Why Chamois Are A Sham

(UPDATE 1/9/18 – Since we received so many responses to this blog, we revisited the topic. Read here.)

Recently an acquaintance of mine, for no particular reason, gifted me a chamois (sort of a weird gift, but whatever). Now, I’m not a fan of chamois, and I don’t recommend them. So while it was a thoughtful gift, I won’t be using it. Below I’ll break down why, and how you could save yourself a few headaches by skipping the chamois as well.


So basically, here’s how a chamois works: you spread it out on your wet car and drag it towards yourself to dry the car. While a chamois does absorb some water it essentially acts like a squeegee and pushes the water off the car. This can be problematic for one glaring reason. The chamois itself is a flat surface so when it comes into contact with the surface of the wet car it creates a sort of suction, with no cushion in between the chamois and the paint. Now let’s say there are a few particles of dirt left on the surface before you spread out the chamois. You’ll be dragging that dirt all across the surface of your paint, causing fine scratches. This could be even worse if you get a small rock stuck under there.

If, however, you were to use a microfiber towel to dry your car this becomes a non-issue. There is no suction created when using a microfiber towel so there is no pressure pushing small particles into your paint. Microfiber is very plush and has tons of little “fingers” that trap dirt and lift it away from the surface. Waffle weave microfiber towels are particularly absorbent, and are great at keeping small particles off the surface so they don’t scratch your car.


Here’s another area where using a chamois is a total pain. First of all, you can’t just use it right out of the package; you’re first required to “condition” it. You have to hand wash it in order to remove excess cod oil before you can ever use it to dry the car. Otherwise it won’t even work as it’s supposed to. Additionally, you can never machine wash or dry a chamois. A chamois must be hand washed, stretched, and then hang dried.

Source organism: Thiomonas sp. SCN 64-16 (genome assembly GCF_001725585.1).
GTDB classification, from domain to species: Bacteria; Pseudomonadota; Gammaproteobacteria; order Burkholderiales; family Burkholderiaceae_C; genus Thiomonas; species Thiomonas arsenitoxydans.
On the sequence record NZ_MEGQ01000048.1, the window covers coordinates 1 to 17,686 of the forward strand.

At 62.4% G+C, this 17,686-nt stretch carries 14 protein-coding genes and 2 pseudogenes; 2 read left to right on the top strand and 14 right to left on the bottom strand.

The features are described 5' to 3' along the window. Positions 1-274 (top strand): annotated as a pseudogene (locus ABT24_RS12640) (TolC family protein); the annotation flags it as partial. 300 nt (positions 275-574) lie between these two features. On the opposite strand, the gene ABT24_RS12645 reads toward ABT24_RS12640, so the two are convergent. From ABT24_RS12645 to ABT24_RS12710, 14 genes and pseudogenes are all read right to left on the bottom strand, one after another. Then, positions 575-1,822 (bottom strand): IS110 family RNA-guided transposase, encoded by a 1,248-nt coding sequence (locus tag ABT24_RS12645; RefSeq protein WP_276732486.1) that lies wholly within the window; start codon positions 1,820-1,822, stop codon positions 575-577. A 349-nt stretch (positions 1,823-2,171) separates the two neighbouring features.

None of this is an issue if you were to use a microfiber towel. Besides the fact that you can use it right out of the package, it’s completely machine washable. You can wash microfiber in warm water and dry on low or no heat. If you don’t mix loads (wash only microfiber with other microfiber) and skip the fabric softener, you’re all set.

So basically…don’t use a chamois. They’re a pain to take care of and really aren’t as safe to use as advertised. I know I’ve been hyping up microfiber a lot, but keep in mind that not all microfiber is created equal. Check out this guide to learn how to buy a quality microfiber towel.

Any thoughts, questions, or experiences you’ve had with a chamois? Leave them in the comments below or give us a call at 773-404-1600.

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  • Lovemycar

    Interesting that you show a synthetic material and not a natural chamois in your picture. There is nothing more gentle than a genuine chamois. Did you know that genuine chamois are used to clean the finest camera lenses and is a preferred eye glass cleaner because it will not scratch?